It’s an old scraggly, stark-naked tree, not a leaf on any of its many – and most decidedly – dead branches. Like the twisted, gnarly and bony fingers of what remains of a skeletal hand thrusting claws up through the soil which our mom was fond of placing about the yard at Halloween, the solo snag stands out against its evergreen neighbors.
But the eagle wasn’t sitting there.
From where I labored a quarter-mile distant, huffing and puffing away indoors on the ergometer, the bald eagle was perched proudly – like an angel Christmas ornament – on the very top of an adjoining Noble Fir.
I watched the eagle though the hazy fog and misting rain and he didn’t move and apparently didn’t care about the weather. I, on the other hand while dry, did care about the weather and was very tired of moving without going anywhere. Rowing machines I’m sure were invented solely for the sadistic, psychopathic pleasure of mentally unstable coaches looking to abuse athletes in the off-season.
But I don’t have a coach which of course then begs a certain question.
Despite online descriptions of smiling salesmen showing how to read the digital numbers on the monitor that ostensibly measure your progress – duration divided by distance equals fitness – were they truthful they’d emphasize how much pain your body is producing in a very short period of time.
But perhaps they either figure we already know about the pain part or it’s in the fine print.
But not only do I not have a coach, I don’t have a digital readout either. Just my stop watch and some complicated math by which I later figure how far I’ve gone. Given there’s no monitor on my instrument of torture – that costs extra – I’ve got to focus on something else. Like listening to the play-by-play on my radio headset when my favorite football team isn’t on the very few TV channels we get. But then that’s painful too.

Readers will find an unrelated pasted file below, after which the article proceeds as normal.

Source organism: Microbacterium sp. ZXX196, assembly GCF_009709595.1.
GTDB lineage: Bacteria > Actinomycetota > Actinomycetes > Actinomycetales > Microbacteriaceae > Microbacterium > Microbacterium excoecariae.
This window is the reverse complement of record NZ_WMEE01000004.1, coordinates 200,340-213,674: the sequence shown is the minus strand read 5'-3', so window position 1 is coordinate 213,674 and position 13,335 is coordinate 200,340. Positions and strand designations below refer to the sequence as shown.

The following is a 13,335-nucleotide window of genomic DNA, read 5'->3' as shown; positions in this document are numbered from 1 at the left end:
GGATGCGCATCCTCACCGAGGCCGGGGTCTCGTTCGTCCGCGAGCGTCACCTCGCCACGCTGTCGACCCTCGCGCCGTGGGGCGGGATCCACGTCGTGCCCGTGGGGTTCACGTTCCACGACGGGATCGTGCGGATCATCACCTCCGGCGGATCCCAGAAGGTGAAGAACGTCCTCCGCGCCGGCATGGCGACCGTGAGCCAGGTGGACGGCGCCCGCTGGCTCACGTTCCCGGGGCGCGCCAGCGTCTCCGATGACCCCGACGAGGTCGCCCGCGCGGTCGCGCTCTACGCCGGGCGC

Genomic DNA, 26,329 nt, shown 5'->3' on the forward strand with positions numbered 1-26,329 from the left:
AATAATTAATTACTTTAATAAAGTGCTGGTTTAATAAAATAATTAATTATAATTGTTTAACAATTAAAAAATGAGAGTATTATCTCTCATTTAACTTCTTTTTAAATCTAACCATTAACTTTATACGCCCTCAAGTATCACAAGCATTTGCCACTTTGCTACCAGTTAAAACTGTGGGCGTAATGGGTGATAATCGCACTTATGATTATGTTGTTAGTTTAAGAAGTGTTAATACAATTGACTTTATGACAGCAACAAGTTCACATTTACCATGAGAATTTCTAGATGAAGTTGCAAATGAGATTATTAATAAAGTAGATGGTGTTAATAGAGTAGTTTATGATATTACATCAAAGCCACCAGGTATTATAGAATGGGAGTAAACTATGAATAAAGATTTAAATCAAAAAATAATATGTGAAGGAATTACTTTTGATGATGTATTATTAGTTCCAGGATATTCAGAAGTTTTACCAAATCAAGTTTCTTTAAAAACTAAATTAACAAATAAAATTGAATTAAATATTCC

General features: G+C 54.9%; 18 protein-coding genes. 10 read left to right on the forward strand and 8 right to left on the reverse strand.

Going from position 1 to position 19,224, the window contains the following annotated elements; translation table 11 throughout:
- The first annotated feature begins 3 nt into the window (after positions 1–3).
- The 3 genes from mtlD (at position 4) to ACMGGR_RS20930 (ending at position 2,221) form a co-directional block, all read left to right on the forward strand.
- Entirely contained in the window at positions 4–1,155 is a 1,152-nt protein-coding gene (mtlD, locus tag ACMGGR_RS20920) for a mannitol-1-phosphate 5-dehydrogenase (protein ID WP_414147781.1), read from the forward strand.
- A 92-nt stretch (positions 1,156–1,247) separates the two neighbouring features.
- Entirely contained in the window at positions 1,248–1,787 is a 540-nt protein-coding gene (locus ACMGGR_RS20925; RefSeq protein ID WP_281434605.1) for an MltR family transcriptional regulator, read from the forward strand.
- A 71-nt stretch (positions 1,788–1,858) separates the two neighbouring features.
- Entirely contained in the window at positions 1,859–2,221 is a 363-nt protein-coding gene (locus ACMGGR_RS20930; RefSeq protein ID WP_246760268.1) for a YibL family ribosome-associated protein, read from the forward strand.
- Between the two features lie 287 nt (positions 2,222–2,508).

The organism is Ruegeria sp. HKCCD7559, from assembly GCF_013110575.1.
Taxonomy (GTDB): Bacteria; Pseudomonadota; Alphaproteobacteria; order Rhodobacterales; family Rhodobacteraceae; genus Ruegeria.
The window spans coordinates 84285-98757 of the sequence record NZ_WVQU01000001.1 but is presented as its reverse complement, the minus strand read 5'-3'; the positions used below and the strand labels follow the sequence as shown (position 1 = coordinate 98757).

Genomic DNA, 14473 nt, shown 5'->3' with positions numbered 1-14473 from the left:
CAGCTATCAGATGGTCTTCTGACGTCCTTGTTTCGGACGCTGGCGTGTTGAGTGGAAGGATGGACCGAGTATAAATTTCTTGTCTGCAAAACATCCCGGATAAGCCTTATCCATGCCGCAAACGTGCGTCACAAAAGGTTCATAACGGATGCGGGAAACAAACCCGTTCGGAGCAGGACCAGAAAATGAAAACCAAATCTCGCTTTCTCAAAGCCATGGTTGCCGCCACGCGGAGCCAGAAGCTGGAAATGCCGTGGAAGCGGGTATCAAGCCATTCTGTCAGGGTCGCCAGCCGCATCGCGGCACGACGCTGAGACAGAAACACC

Ergometers keep scullers in shape until the sun finally reappears when we can get back out on the otherwise currently too-cold water where should you venture forth now, alone, while you might be warm while rowing above the surface – which is at least one of the goals – it’s what’s below that’s problematic. Every sculler falls in sometime. Winter, where we come from, is not the time for that.
What you think about, where your mind wanders, how you reflect on things are fairly good indicators, monitors, measurements – like the eagle I watched through the incessant rain – that can get you through stuff.
The snowy-feathered head and white tail of this proud national symbol of our United States sat unperturbed, powerfully oblivious to predators, distinguished, distinctive, deliberate, and determined in demeanor and deportment.
Above it all.
From my perch on the not-at-all soft-enough seat, I imagined this beautiful winged creature dropping with talons outstretched to the water separating us, snatching from the surface it’s dinner while daring, though uncaring, certainly not inviting, any challenger to the feast to follow.
Wanting a closer look at the majestic bird – after normal breathing resumed and feeling returned to my legs that’d both gone to sleep, no doubt the result of pinched nerves from poor posture, my workout over – I zeroed in on the eagle with the telescope.
It wasn’t there. Turns out it never had been. Just a white splotch splashed on a green-tree canvas on which my mind had been focused for the distance and time record that I’d just set.